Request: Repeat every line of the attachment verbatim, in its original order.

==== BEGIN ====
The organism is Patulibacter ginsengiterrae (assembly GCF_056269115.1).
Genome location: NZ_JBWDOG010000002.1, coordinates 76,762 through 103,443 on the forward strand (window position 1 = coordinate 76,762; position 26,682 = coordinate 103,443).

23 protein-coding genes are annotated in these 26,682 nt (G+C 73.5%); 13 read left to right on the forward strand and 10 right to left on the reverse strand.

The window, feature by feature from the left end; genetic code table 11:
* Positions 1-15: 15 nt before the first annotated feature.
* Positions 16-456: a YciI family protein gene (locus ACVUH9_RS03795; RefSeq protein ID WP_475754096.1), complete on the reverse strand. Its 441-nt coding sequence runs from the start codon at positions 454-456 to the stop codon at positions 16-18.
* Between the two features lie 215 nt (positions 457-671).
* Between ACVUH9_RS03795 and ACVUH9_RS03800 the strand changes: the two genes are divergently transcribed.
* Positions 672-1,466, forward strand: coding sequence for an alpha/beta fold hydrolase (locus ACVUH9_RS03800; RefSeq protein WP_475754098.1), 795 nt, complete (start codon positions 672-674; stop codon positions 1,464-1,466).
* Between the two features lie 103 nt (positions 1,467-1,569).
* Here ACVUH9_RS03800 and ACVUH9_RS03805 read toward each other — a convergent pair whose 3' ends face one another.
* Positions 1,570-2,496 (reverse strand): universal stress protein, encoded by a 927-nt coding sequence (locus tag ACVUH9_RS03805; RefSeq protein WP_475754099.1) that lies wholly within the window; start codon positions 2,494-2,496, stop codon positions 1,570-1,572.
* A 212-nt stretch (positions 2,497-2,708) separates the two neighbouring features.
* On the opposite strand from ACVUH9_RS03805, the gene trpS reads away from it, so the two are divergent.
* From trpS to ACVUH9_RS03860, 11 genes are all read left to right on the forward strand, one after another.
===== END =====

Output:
The organism is Patulibacter ginsengiterrae (assembly GCF_056269115.1).
Genome location: NZ_JBWDOG010000002.1, coordinates 76,762 through 103,443 on the forward strand (window position 1 = coordinate 76,762; position 26,682 = coordinate 103,443).

23 protein-coding genes are annotated in these 26,682 nt (G+C 73.5%); 13 read left to right on the forward strand and 10 right to left on the reverse strand.

The window, feature by feature from the left end; genetic code table 11:
* Positions 1-15: 15 nt before the first annotated feature.
* Positions 16-456: a YciI family protein gene (locus ACVUH9_RS03795; RefSeq protein ID WP_475754096.1), complete on the reverse strand. Its 441-nt coding sequence runs from the start codon at positions 454-456 to the stop codon at positions 16-18.
* Between the two features lie 215 nt (positions 457-671).
* Between ACVUH9_RS03795 and ACVUH9_RS03800 the strand changes: the two genes are divergently transcribed.
* Positions 672-1,466, forward strand: coding sequence for an alpha/beta fold hydrolase (locus ACVUH9_RS03800; RefSeq protein WP_475754098.1), 795 nt, complete (start codon positions 672-674; stop codon positions 1,464-1,466).
* Between the two features lie 103 nt (positions 1,467-1,569).
* Here ACVUH9_RS03800 and ACVUH9_RS03805 read toward each other — a convergent pair whose 3' ends face one another.
* Positions 1,570-2,496 (reverse strand): universal stress protein, encoded by a 927-nt coding sequence (locus tag ACVUH9_RS03805; RefSeq protein WP_475754099.1) that lies wholly within the window; start codon positions 2,494-2,496, stop codon positions 1,570-1,572.
* A 212-nt stretch (positions 2,497-2,708) separates the two neighbouring features.
* On the opposite strand from ACVUH9_RS03805, the gene trpS reads away from it, so the two are divergent.
* From trpS to ACVUH9_RS03860, 11 genes are all read left to right on the forward strand, one after another.